Art History graduate student currently studying the position of videogames in the art historical discipline and issues of authorship among modding communities.

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    Latest Articles

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    The rise of the "Walking Simulator"

    A discussion on the increased production of so called "walking simulators" like Dear Esther or Proteus.

    While they are certainly videogames in the most basic sense of the word they lack much of what we have come to expect in terms of traditional gameplay. Simultaneously they are being released in more high profile forms with the upcoming Everybody’s Gone to the Rapture set for release on the PS4.

    I’m less interested in the debate on whether or not they are video game (I believe they clearly are) but rather the responses among the gaming community towards them. In my experience there are many who prefer to deride them rather than accept them as videogames, as if they threaten them somehow. Why is this?

    • I think something worth looking into is where these games come from. Mostly indie, a lot of people against them have fears about the market being flooded with games that are easier to make and may not be up to the same standard as the rest. – DullahanLi 9 years ago
    • I don't think they are video-games; I just don't think that's a bad thing. It's difficult for me to think of Gone Home, for example, as something that you "play." You don't "play" a book or a movie. Gone Home is a very, very effective game at what it does; it just doesn't do what most video-games do. I think it would be a mistake to completely ignore this position in favour of focusing on the, unfortunately, large number of people who feel threatened by the genre. It might be better to split this topic into two separate articles, though. "Are 'Walking Simulators' games?" and "Why the Hell is the games industry so threatened by narrative-driven exploratory things? Like, seriously, guys, this was an indie game; nobody's taking away Call of Duty or Battlefield or whatever it is you think this sort of thing endangers. God."* *Working title – Snowskeeper 9 years ago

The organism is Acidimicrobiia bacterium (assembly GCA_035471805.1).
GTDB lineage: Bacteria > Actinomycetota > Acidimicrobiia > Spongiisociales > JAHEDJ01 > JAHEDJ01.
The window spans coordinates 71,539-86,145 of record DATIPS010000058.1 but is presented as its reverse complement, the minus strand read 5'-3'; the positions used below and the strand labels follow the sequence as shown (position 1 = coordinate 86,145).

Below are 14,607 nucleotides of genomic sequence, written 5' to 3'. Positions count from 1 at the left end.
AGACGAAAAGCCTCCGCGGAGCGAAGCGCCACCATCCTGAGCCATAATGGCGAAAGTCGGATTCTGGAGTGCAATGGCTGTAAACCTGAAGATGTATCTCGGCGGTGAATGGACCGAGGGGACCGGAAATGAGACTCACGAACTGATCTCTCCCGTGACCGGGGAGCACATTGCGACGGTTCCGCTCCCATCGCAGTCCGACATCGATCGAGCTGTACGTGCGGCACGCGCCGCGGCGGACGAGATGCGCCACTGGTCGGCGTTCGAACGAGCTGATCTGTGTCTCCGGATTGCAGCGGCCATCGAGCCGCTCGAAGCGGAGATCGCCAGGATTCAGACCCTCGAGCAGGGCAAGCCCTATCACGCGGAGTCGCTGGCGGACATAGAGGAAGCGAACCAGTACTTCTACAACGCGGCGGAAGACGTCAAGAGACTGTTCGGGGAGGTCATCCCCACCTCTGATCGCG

• "I don't think they are video-games" "Gone Home is a very, very effective game at what it does" I r gud riter – Snowskeeper 9 years ago

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    Latest Comments

    Cutscenes are the result of marrying a video game with linear, narrative storytelling. They are static, unchanging video files that serve the sole purpose of moving the plot forward, while gameplay is interactive and, in my opinion, the more definitively “gamey” part of video games. I don’t really think that there’s anything wrong with cutscenes from an entertainment point of view, I just believe that they are more an element of film rather than gaming.

    What interests me the most about this relationship is how it has changed over the years with the introduction of interactive cutscenes as well as games like those from Telltale Games. These are ostensibly cutscenes but with the inclusion of player choice they cease to function identically to movies, and thus retain their interactive functionality.

    Personally, I believe that what video games do best is interaction, and in the interest of the medium being considered a form of artistic expression, games that focus on this element, either embracing or subverting it, are more likely to be considered for their artistic qualities. That being said, I still enjoy games like Uncharted if only because they’re exciting to play/watch.

    In regards to the gap between gamers and non-gamers, I don’t really believe this is a major issue, though I’m not certain by what you mean by “invested gamer and regular person.” Aside from some demographics being undeserved by AAA developers, games continue to become more popular and mainstream. Minecraft is even being used as a teaching tool in some schools now and with more children playing games we will eventually have more adults doing the same. I believe the stigma behind playing video games is all but gone in North America, although it’s study in academia is still relatively underdeveloped. However, I believe this will disappear as more people enter the field in the coming years.